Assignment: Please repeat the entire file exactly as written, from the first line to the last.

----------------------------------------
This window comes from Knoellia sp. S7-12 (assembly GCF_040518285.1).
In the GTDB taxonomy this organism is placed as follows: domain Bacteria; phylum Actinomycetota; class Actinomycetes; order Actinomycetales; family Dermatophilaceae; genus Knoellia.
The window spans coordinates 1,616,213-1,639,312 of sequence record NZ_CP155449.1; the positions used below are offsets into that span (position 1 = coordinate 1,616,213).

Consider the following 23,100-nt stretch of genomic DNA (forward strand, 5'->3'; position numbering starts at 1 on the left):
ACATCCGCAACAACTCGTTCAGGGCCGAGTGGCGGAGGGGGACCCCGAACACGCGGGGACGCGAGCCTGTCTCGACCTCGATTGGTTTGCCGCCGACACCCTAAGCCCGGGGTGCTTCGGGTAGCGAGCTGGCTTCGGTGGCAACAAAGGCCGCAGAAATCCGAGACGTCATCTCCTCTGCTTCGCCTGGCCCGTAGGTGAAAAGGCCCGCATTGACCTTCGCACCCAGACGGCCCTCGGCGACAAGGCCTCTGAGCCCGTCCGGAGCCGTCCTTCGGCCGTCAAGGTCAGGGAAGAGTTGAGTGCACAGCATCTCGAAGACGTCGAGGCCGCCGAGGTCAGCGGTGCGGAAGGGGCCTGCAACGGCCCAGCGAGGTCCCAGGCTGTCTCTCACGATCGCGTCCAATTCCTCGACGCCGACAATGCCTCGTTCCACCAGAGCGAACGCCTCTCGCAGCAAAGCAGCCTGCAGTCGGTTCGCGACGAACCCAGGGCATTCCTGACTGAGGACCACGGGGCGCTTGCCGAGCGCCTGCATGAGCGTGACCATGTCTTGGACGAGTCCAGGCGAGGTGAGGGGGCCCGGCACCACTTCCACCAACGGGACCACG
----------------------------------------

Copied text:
This window comes from Knoellia sp. S7-12 (assembly GCF_040518285.1).
In the GTDB taxonomy this organism is placed as follows: domain Bacteria; phylum Actinomycetota; class Actinomycetes; order Actinomycetales; family Dermatophilaceae; genus Knoellia.
The window spans coordinates 1,616,213-1,639,312 of sequence record NZ_CP155449.1; the positions used below are offsets into that span (position 1 = coordinate 1,616,213).

Consider the following 23,100-nt stretch of genomic DNA (forward strand, 5'->3'; position numbering starts at 1 on the left):
ACATCCGCAACAACTCGTTCAGGGCCGAGTGGCGGAGGGGGACCCCGAACACGCGGGGACGCGAGCCTGTCTCGACCTCGATTGGTTTGCCGCCGACACCCTAAGCCCGGGGTGCTTCGGGTAGCGAGCTGGCTTCGGTGGCAACAAAGGCCGCAGAAATCCGAGACGTCATCTCCTCTGCTTCGCCTGGCCCGTAGGTGAAAAGGCCCGCATTGACCTTCGCACCCAGACGGCCCTCGGCGACAAGGCCTCTGAGCCCGTCCGGAGCCGTCCTTCGGCCGTCAAGGTCAGGGAAGAGTTGAGTGCACAGCATCTCGAAGACGTCGAGGCCGCCGAGGTCAGCGGTGCGGAAGGGGCCTGCAACGGCCCAGCGAGGTCCCAGGCTGTCTCTCACGATCGCGTCCAATTCCTCGACGCCGACAATGCCTCGTTCCACCAGAGCGAACGCCTCTCGCAGCAAAGCAGCCTGCAGTCGGTTCGCGACGAACCCAGGGCATTCCTGACTGAGGACCACGGGGCGCTTGCCGAGCGCCTGCATGAGCGTGACCATGTCTTGGACGAGTCCAGGCGAGGTGAGGGGGCCCGGCACCACTTCCACCAACGGGACCACG